Melbourne Opera: The Flying Dutchman

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Published: 8th February, 2019

The qualities of this performance were strongly anticipated in the chatter around Melbourne in the weeks leading up to the opening. This anticipation was also evident from the excitement in the foyer for a good hour beforehand. As the Dutchman’s reputation preceded him, so did reputation of this production.

Conductor Anthony Negus’ Tristan und Isolde was a high point of 2018, so Melbourne Opera’s Flying Dutchman was expected to be a triumph, and this performance was wonderful. Negus’ program notes were terrific, illustrating the state of flux in which the work existed in the composer’s own mind, as well as the shaping of subsequent productions. The program notes were a most worthwhile read.

It was Wagner’s instruction to perform the whole in one piece – 2 hours and 20 minutes, without an interval — and his wishes were observed here. Though I suffered some fear at that level of unrelieved concentration, the narrative arc and dramatic unfolding of the work were perfectly judged so that this was not the imposition one might expect. The libretto itself is slow moving dramatically at times, yet the richness of the music, the staging, the variety in textures and the quality of the performers meant that everything unfolded at just the rate it needed to – by the end I was astonished that interest had been maintained throughout so effortlessly. Of course, we know how much work is involved in getting the production to do that, so all the more admiration here for Melbourne Opera doing such amazing things with scant resources – truly remarkable!

Wagner, of course, is famous for vocal writing that pushes performers to the very edge – an athletic level of ability has to be developed, and then pressed into the service of artistry. It is easy to see why many singers need to spend half their lives in preparation for these roles.

Darren Jeffrey as Der Hollander has all that is needed for this – the power, the range, the clarity and stage presence. He delivered this vocally and dramatically demanding role while giving the impression of relative ease – a performance in that sweet spot where a shine comes from a performer being working with writing that challenges the technique just so.

Lee Abrahmsen was glorious as Senta, the girl whose obsession with the mythical Hollander leads her to resist the love of her grown up childhood companion Erik – who in every way would have been a perfect suitor.  It is a huge sing in every way – range, length of phrases, sustained power and exemplary clarity. Abrahmsen met the challenges of this writing magnificently, and made us really feel for her emotional journey.

Stephen Gallop as Daland – Senta’s father – brought a sustained energy and dramatic believability throughout – which is one of the bigger challenges of this role.  His eagerness to volunteer his daughter as bride to the Dutchman was handled with wonderful humour here.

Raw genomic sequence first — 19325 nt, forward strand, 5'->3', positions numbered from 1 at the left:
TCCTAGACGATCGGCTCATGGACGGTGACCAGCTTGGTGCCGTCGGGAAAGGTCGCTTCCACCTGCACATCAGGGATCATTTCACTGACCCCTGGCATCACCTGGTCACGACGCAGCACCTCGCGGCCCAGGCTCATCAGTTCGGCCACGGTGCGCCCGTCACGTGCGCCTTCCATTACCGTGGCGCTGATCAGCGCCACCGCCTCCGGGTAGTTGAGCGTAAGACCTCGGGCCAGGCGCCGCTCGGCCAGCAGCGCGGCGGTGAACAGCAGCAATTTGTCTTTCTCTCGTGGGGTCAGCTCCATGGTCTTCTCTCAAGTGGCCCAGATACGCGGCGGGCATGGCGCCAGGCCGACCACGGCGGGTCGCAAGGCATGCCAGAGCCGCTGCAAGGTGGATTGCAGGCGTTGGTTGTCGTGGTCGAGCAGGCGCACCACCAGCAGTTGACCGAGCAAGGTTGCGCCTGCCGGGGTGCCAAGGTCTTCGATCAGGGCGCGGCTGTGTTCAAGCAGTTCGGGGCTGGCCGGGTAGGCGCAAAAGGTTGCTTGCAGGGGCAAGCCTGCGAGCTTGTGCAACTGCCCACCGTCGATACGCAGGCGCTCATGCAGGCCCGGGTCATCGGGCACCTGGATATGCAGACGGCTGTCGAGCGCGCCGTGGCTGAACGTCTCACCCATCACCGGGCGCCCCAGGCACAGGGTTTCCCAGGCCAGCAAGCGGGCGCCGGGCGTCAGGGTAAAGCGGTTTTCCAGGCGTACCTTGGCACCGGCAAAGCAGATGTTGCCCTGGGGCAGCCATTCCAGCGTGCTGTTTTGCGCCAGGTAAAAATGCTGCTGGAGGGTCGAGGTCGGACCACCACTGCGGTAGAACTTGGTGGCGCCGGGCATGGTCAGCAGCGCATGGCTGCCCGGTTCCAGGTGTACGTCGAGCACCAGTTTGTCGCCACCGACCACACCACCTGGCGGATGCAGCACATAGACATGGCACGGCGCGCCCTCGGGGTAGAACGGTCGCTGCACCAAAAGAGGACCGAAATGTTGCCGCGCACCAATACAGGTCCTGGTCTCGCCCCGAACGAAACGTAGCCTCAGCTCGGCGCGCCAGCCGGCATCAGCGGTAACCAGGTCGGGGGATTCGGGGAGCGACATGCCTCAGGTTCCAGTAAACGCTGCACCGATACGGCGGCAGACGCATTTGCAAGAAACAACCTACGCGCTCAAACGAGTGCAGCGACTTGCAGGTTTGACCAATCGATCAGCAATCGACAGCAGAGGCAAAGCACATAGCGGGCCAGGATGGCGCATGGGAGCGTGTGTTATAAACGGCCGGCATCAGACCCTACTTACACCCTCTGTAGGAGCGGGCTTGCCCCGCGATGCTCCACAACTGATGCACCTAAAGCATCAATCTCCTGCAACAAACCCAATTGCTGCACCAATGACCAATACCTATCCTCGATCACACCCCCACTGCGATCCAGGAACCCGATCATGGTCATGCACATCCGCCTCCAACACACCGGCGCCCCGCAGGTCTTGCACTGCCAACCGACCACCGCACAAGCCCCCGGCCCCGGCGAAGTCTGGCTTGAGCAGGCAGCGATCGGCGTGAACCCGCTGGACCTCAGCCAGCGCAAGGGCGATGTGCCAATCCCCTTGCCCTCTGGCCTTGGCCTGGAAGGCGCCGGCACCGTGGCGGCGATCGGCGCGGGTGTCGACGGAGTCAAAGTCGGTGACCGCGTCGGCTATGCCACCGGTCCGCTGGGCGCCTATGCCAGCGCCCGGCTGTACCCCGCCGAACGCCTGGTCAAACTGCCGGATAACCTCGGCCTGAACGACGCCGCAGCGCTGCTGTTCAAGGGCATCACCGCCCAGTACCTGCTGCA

Rosario La Spina did beautifully as Erik, again balancing the vocal demands with the dramatic with great effect.

Roxane Hislop brought a mature warmth and subtlety to her role as Mary, Senta’s nurse.

Michael Lapina though in the smaller role of der Steuermann managed to bring enough charm to be an audience favourite.

Not only was the main chorus vast, but this production also enjoys a completely independent large chorus for the sailors from the ghost ship. The interaction between the two groups was brilliantly lively, and the action heightened by this.

The choruses are a highlight of this score – and as beautiful as the work with the orchestra was, it was the a capella chorus that gave me goosebumps. Though I have heard recordings of the work, there is something so moving about hearing this live that makes it a completely fresh and compelling experience.

The choruses also moved with wonderful ease, and apparent spontaneity. This is due to the work of Music Theatre star Verity Hunt-Ballard here. This aspect was a delight. Harriet Oxley’s costumes were a delight – evoking both an indistinct past, with contemporary interpretation. I particularly enjoyed the appearance of the ghost sailors.

Andrew Bailey’s set design gave remarkable effects to the limited stage area of the Regent. The central sculpture – moving and changing to transform into a range of settings with ease and grace – was most effective.

Rob Sowinski’s lighting design seamlessly allowed transformation of time, place and weather to great effect. Surtitles were effective translations of the German and were well synchronized with the performance.

The large orchestra led by Anthony Negus gave this score a beautifully expressive yet lively read. There was an energy of excitement maintained throughout. It is clear that this man has a very special rapport with the musicians.

On a note of personal interest – the chorus contained a number of students I had worked with in my job at the Melbourne Conservatorium of Music and the VCA, and of course it is always fulfilling to see them moving into their careers in productions such as these, but there was an extra sense of delight in seeing them rubbing shoulders here with a number of ‘names’ – well established performers in the choruses too – from whom they will gain so much.

The psychological depths of this work retain a sense of enigma even a century after Freud and Jung. Suzanne Chaundy’s piece in the program not only helps to explain how as director she dealt with some of the ambiguities present in the libretto, but also highlights aspects of the text that remain open to interpretation that I found myself pondering for days after the performance. The whole was an enriching experience.


Peter Hurley reviewed Melbourne Opera’s The Flying Dutchman at Regent Theatre on 3 February, 2019.